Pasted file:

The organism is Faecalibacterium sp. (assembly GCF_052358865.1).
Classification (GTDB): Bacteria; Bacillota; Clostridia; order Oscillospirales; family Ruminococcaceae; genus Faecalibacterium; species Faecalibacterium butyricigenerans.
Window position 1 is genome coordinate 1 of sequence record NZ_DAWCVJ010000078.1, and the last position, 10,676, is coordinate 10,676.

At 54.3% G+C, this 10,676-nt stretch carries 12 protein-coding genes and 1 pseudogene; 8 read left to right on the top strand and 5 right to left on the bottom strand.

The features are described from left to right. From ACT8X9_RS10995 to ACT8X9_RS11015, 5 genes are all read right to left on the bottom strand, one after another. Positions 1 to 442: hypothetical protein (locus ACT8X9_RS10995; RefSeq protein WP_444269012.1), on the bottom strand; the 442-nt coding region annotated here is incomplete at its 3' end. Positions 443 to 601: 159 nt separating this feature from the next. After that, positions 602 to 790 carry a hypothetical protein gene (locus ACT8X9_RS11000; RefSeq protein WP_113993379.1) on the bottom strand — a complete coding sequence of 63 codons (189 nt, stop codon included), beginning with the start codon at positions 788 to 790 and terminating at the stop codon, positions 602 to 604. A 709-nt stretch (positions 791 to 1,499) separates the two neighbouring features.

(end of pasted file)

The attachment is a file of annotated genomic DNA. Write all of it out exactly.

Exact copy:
The organism is Faecalibacterium sp. (assembly GCF_052358865.1).
Classification (GTDB): Bacteria; Bacillota; Clostridia; order Oscillospirales; family Ruminococcaceae; genus Faecalibacterium; species Faecalibacterium butyricigenerans.
Window position 1 is genome coordinate 1 of sequence record NZ_DAWCVJ010000078.1, and the last position, 10,676, is coordinate 10,676.

At 54.3% G+C, this 10,676-nt stretch carries 12 protein-coding genes and 1 pseudogene; 8 read left to right on the top strand and 5 right to left on the bottom strand.

The features are described from left to right. From ACT8X9_RS10995 to ACT8X9_RS11015, 5 genes are all read right to left on the bottom strand, one after another. Positions 1 to 442: hypothetical protein (locus ACT8X9_RS10995; RefSeq protein WP_444269012.1), on the bottom strand; the 442-nt coding region annotated here is incomplete at its 3' end. Positions 443 to 601: 159 nt separating this feature from the next. After that, positions 602 to 790 carry a hypothetical protein gene (locus ACT8X9_RS11000; RefSeq protein WP_113993379.1) on the bottom strand — a complete coding sequence of 63 codons (189 nt, stop codon included), beginning with the start codon at positions 788 to 790 and terminating at the stop codon, positions 602 to 604. A 709-nt stretch (positions 791 to 1,499) separates the two neighbouring features.